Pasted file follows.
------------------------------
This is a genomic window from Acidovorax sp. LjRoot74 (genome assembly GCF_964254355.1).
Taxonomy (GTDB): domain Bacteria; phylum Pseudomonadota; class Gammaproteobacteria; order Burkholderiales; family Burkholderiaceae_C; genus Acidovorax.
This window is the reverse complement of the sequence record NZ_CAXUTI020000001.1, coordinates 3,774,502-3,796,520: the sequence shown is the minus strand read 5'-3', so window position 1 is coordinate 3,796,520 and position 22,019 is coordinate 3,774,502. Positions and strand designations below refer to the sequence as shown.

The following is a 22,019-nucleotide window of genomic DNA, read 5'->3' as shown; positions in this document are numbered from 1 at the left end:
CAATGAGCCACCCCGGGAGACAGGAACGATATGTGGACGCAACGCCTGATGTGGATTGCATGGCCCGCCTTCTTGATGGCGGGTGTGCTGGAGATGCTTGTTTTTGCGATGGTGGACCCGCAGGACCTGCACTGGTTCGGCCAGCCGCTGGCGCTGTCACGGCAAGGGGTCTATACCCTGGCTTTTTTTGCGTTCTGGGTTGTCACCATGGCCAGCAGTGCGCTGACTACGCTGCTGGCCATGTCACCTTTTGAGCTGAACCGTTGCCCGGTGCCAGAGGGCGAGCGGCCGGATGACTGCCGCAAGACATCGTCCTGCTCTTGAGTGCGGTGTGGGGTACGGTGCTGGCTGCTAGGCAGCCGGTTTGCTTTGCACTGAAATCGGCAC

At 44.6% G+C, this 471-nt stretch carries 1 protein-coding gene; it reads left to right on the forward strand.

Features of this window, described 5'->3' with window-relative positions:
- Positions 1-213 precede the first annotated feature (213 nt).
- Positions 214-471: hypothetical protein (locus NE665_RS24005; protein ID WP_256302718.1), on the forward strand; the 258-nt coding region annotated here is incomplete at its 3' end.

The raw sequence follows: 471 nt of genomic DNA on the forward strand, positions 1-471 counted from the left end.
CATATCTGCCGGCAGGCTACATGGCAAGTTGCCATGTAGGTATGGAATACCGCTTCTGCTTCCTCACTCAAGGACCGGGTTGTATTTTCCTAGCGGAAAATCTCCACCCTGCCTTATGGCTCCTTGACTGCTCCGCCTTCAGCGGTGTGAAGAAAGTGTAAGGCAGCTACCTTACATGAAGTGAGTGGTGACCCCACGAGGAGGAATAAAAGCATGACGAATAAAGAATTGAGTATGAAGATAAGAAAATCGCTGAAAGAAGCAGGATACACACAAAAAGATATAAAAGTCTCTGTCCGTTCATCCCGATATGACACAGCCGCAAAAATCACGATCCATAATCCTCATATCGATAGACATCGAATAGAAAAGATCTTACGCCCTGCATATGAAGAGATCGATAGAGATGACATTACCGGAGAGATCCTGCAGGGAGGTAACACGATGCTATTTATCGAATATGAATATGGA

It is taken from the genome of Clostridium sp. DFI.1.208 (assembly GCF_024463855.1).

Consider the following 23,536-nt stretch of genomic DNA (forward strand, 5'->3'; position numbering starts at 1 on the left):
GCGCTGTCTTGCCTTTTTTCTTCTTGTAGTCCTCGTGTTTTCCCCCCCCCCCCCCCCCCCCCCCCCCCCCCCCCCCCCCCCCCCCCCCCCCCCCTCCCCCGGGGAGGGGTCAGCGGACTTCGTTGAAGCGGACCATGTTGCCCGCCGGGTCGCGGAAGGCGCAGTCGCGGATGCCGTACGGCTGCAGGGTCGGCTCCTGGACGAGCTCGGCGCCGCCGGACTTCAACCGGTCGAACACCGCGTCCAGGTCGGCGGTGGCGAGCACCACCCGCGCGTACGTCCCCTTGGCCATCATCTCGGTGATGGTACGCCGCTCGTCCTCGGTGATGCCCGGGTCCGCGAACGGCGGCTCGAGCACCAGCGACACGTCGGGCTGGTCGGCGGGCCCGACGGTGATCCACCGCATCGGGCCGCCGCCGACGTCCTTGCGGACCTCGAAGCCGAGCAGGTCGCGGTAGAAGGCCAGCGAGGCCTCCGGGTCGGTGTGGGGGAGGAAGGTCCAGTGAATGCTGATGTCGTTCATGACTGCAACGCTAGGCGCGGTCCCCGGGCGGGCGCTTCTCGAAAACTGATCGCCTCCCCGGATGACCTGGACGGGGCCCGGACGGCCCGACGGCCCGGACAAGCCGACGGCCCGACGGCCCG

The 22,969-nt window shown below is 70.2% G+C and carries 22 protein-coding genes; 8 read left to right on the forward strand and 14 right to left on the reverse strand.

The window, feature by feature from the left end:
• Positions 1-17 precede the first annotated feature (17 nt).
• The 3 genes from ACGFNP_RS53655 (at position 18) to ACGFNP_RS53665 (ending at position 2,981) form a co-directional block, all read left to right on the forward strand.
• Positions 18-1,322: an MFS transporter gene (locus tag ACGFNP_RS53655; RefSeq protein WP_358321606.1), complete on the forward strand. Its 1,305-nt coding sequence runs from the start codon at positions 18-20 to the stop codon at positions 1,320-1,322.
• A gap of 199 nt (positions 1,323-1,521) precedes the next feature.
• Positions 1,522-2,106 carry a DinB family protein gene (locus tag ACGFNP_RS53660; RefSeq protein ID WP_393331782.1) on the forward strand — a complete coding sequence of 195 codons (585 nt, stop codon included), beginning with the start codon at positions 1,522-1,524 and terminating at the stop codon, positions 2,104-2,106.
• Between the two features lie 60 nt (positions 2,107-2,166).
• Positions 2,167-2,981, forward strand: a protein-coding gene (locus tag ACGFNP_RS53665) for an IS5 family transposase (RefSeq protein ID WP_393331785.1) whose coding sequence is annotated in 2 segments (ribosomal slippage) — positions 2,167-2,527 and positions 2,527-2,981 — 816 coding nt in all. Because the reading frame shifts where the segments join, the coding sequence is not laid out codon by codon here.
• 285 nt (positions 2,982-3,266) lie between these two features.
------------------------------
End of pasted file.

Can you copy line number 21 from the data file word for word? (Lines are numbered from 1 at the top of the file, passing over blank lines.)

• Positions 1,522-2,106 carry a DinB family protein gene (locus tag ACGFNP_RS53660; RefSeq protein ID WP_393331782.1) on the forward strand — a complete coding sequence of 195 codons (585 nt, stop codon included), beginning with the start codon at positions 1,522-1,524 and terminating at the stop codon, positions 2,104-2,106.